New Zealanders shirking off economic concerns with credit card applications once again on the rise; Baby Boomers leading the charge

New Zealanders shirking off economic concerns with credit card applications once again on the rise; Baby Boomers leading the charge

By Amanda Morrall

After a cooling off period, New Zealanders would appear to be cautiously wading back into the credit card market with Baby Boomers leading the charge.

Credit bureau Veda, in its latest survey on borrowing trends, is reporting a 6.75 increase in credit card applications for the 10 months ending October, while overall inquiries for credit (including mortgages and loans from finance companies) were up 3.73% annualised for 2011.

As a comparison, overall inquires for October 2010 were down 14.12 percent compared to the same month 2009.

Veda managing director John Roberts said the increasing demand for credit was "in line with a gradual improvement in economic conditions here."

Mortgage inquiries last month were also strong, up 23.35% compared to the previous October, with greater numbers of Gen Y moving or looking to get into the housing market.

Roberts said the jump in numbers was not indicative of a real estate rally but rather a bargain hunting movement among mortgage holders coming off fixed term loans.

But still deleveraging

Overall, New Zealanders are still in deleveraging mode, according to Veda's interpretation of the data.

Demand for hire purchases and personal loans continues to fall as does default rates on bills, both business and household.

Defaults for individuals, were down 25.15% in October compared with the same month last year.  

Roberts, in a prepared release, said it was the "continuing effect of statutory debt not now being able to be loaded as a debt on credit reports" as well as a reflection of lower levels of credit provided to consumers.

Commercial defaults were also down. They fell by 19.83 percent in October 2011 compared with the previous October.

Roberts said “the data tells us that New Zealanders are cautiously moving on from the Global Financial Crisis but they remain wary knowing that the global financial shakedown is continuing in Europe. We are continuing to witness a sharp change in consumer attitude towards credit compared with pre-GFC appetites.”

Credit card inquiries by generation. (Graphic supplied by Veda)

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Housing market is pretty much all we have left, admits Cameron

21-11-11

THE government is to boost the housing market because there really isn't anything else to do, it has been confirmed.

 

 

David Cameron and Nick Clegg have unveiled a £400m investment to encourage new building and help first time buyers after realising Britain had long since given up on anything that was not ultimately about houses.

The prime minister said: "This package will help to reinflate the house price bubble and give mortgages to people who can't really afford them. Unless anyone has any better ideas?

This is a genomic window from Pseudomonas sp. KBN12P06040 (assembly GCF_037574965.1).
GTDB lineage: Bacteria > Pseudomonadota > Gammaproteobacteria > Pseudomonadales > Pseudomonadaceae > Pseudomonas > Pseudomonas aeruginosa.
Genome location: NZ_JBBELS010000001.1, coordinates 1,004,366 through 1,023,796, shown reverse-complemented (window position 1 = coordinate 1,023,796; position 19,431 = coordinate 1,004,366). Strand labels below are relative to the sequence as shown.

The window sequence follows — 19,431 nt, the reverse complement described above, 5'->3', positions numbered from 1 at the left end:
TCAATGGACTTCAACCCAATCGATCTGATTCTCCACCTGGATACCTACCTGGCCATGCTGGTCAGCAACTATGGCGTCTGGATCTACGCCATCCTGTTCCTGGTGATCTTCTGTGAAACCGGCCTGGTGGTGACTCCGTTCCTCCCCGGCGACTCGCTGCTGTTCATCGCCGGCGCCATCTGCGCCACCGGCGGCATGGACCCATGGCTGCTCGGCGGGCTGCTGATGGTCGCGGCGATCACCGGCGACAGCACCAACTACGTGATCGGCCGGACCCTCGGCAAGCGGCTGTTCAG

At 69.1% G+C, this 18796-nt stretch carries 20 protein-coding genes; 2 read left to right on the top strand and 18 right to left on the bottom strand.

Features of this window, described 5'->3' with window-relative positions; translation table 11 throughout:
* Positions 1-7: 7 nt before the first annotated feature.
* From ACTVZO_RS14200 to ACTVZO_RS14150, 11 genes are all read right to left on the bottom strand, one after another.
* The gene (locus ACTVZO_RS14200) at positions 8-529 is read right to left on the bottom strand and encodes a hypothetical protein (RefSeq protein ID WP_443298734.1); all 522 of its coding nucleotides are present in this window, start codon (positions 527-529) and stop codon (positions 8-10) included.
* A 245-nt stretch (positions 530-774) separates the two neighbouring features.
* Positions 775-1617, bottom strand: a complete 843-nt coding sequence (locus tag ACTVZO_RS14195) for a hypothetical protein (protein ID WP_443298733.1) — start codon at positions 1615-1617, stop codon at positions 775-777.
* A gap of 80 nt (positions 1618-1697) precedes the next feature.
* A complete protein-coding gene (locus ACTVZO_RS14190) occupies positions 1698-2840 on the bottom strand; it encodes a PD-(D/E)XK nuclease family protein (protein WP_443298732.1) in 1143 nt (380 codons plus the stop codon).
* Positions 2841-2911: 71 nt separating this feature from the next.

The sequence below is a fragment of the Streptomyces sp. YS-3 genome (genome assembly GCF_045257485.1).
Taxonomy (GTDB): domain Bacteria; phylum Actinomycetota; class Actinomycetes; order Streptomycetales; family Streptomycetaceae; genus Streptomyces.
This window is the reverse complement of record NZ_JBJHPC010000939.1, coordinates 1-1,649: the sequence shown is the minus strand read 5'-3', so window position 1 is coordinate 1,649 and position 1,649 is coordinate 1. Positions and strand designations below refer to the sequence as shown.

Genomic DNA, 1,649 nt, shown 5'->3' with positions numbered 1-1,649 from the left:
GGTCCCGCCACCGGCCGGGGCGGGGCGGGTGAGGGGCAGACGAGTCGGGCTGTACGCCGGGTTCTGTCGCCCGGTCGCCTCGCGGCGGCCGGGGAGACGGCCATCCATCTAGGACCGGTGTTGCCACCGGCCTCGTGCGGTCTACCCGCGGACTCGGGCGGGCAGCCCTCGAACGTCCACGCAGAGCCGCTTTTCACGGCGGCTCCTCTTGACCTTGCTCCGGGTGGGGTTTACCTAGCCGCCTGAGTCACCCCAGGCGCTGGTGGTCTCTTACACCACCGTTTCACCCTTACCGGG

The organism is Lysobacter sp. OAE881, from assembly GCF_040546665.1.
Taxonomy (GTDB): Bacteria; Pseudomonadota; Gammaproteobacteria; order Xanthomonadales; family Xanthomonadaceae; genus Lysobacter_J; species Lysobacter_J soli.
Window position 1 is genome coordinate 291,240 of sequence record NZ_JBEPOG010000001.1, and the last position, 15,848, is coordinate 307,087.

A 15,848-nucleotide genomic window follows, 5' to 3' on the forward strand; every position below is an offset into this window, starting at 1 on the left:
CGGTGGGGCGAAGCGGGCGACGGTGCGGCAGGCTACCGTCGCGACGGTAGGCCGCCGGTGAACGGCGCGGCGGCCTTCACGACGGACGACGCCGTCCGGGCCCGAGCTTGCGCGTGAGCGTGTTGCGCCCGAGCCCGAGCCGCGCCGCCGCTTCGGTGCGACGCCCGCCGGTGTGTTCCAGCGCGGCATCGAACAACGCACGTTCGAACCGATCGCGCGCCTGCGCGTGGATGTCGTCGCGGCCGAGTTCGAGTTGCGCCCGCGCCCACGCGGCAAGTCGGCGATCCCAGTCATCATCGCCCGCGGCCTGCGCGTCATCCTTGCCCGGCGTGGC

"It's worth remembering that the only reason the British economy seemed successful in the late '90s was because of a house price bubble and mortgages being given to people who couldn't really afford them, so it's not as if we're in uncharted territory.

"This will definitely work."

Nick Clegg added: "We calculated that if you strip the housing sector out of the British economy you're left with some Duchy Originals marmalade and footballers paying for threesomes.

"So until such times as we actually start making things out of metal, we need to support the foundations of our pretend economy with money we don't really have."

Tom Logan, who has never met anyone with a real job, said: "My father's dying words to me were 'make sure you buy a house you can't afford and fill it with stuff you don't need'.

 

Who says we aren't world leaders, the UK appear to following our example:

Nick Clegg added: "We calculated that if you strip the housing sector out of the British economy you're left with some Duchy Originals marmalade and footballers paying for threesomes.

"So until such times as we actually start making things out of metal, we need to support the foundations of our pretend [property focused] economy with money we don't really have."

It must be wonderful to be a baby boomer.

Racking up the debt now to buy property and goodies, and to take extended overseas holidays, knowing that the debt repayment burden will fall upon your kids and grandkids.

What a bunch.

Don't let Bernard fool you. There are some very hard working BBs out there stuck between supporting their aged, ailing parents and their hopeless adult kids. The fact that some of them are turning to finance companies for loans in their '50s suggest they've fallen on hard times....they're not entirely to blame.

Auckland Mission also reports unprecedented demand by this group as well for food hampers, budgeting services and bail-outs.

We're all in this problem together. Eventually everything bleeds together.

 

 

 

 

 

 

We all bleed even though it's only some of us who are cutting themselves.

Isn't that interesting .. the heading on the graphic clearly states "credit card ENQUIRIES" have increased yet the provocative intro and resulting responses read as if the heading was actual "credit card DEBT" has increased - led by the BB's ... good one amanda